GRAND JUNCTION, Colo.-
Students in the Grand Valley have been back in school for nearly a month now. However, in this short time, students from the program In-STEPS have already learned skills that will help them become more independent.
From learning how to grocery shop and budget money, to discovering how to ride the GVT, the group of young adults with special needs is learning life-long skills through the help of hands-on lessons.
"This program is more student driving than others,” said Christine Kisselburgh, teacher at In-STEPS. “The young adults actually drive what we learn and what we do in the community."
The program, which is a part of School District 51’s Career Center, consists of 11 students and is currently in its second year.
The newness of the class, however, doesn’t seem to be slowing down the learning process.
“Through elementary school and middle school, they were learning skills and when they get to this age, we finally get to see all the results, all the hard work the teachers have done,” said Kisselburgh.
Kisselburgh says the students then take into practice what was learned in the classroom, and make sure they can apply it to a community setting.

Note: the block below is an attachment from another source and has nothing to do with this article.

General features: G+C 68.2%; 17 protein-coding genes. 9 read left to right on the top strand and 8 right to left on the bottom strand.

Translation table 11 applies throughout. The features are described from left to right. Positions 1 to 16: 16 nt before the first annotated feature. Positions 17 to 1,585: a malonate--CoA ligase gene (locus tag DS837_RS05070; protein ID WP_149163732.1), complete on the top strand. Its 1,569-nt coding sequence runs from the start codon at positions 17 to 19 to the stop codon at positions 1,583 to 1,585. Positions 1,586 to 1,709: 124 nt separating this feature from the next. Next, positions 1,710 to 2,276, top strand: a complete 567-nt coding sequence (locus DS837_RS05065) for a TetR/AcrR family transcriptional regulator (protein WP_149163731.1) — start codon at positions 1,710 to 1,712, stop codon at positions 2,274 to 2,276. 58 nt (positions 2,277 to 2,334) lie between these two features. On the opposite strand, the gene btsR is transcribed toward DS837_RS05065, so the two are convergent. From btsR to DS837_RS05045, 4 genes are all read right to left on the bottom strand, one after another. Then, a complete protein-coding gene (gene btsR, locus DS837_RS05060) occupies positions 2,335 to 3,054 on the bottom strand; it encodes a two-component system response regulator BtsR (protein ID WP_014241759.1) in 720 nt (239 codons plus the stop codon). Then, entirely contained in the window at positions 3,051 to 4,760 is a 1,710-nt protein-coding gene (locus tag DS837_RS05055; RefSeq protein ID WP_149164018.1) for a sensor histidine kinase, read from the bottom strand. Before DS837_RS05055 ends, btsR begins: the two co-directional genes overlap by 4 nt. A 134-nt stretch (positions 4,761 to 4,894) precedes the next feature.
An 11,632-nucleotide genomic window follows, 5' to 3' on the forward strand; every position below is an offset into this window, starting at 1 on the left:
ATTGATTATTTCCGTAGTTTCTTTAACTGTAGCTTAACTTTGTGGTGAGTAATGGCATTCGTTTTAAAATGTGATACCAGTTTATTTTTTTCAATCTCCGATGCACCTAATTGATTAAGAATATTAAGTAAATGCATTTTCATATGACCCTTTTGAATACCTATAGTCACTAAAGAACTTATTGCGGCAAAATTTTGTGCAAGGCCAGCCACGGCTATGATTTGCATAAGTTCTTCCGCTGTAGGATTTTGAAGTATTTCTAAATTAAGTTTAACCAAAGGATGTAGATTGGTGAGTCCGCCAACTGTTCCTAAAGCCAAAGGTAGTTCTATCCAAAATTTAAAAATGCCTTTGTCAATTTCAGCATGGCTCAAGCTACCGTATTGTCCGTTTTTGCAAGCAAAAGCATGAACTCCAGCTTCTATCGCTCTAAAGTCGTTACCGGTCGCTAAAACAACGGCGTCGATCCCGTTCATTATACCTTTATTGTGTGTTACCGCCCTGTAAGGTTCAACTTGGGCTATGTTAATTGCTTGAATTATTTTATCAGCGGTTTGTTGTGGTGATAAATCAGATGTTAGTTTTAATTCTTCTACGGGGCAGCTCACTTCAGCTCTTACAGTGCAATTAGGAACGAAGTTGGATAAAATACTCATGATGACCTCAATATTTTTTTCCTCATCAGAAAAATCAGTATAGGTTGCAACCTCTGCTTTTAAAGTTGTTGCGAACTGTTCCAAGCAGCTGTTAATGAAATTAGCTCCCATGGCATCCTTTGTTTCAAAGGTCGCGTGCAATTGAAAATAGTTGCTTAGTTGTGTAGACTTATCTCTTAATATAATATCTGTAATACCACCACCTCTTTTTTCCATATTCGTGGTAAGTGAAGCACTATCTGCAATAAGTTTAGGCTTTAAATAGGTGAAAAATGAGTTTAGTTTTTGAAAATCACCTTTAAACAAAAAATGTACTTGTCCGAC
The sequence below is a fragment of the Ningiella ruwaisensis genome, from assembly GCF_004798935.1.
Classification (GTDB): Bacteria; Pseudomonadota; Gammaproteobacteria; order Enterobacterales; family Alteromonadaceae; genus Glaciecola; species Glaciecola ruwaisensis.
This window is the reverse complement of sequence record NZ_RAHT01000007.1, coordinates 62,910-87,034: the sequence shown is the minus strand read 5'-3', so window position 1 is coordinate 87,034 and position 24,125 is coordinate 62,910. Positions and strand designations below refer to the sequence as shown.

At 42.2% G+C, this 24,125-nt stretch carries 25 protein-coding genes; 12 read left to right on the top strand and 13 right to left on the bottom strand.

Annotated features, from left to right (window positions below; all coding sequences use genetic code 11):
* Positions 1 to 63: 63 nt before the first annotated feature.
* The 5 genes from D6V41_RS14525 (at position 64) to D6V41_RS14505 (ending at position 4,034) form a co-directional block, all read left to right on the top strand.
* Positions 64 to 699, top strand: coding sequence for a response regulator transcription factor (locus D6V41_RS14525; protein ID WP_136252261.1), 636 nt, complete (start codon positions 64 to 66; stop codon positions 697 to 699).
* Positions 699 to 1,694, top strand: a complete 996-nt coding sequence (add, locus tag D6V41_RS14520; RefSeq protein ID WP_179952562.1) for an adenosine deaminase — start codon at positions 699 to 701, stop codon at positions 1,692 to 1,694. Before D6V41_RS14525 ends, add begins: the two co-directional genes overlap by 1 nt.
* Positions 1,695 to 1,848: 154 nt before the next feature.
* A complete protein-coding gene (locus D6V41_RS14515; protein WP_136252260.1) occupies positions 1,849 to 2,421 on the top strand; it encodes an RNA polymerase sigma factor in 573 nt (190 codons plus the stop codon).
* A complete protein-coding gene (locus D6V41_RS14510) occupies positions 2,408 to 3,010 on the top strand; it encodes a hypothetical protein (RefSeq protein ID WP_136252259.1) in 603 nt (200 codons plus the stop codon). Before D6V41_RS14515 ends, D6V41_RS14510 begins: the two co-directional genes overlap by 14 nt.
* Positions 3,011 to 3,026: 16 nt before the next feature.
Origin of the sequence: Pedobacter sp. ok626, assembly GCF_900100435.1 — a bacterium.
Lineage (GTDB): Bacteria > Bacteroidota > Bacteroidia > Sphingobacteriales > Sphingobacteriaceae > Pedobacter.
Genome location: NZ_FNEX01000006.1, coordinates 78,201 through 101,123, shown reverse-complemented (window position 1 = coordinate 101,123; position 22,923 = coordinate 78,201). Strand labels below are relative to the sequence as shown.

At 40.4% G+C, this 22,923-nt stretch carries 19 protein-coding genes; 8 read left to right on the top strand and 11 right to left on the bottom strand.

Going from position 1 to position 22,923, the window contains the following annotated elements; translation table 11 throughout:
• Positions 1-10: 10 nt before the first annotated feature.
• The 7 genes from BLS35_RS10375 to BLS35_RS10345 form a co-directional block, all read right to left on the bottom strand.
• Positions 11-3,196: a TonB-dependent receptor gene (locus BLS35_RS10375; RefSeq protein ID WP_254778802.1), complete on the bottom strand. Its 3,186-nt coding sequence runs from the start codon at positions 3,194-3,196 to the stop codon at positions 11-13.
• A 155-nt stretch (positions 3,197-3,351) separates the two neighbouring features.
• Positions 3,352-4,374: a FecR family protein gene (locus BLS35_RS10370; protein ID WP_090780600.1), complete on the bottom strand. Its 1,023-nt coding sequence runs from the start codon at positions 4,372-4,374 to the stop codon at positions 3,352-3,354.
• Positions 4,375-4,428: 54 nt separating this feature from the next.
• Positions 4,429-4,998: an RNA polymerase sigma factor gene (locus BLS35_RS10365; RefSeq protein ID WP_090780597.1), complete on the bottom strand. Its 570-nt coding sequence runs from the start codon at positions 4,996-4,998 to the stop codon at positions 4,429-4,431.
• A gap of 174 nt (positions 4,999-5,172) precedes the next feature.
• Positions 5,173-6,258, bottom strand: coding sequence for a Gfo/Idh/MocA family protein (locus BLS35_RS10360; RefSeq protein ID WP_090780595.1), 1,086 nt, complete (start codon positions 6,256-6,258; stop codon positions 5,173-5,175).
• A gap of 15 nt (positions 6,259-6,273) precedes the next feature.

“We’re really seeing them become independent adults in the community, who are contributing citizens and that's amazing,” said Kisselburgh.
For the parents of 19-year-old student Summer Kent, this program is a dream come true.
“It really is an exciting thing because eventually she will be independent,” said Leslie Kent. “She’s learning to trust others besides Mom and Dad.”
When the program didn’t exist, the students, who range from 18 to 21, were walking the halls with young teenagers, making for a difficult learning environment.
However, now these young adults are able to learn in a more professional and appropriate setting, one that officials say even generates money for the district because the students would have left the area if it didn’t exist.
For more information on the program, click here.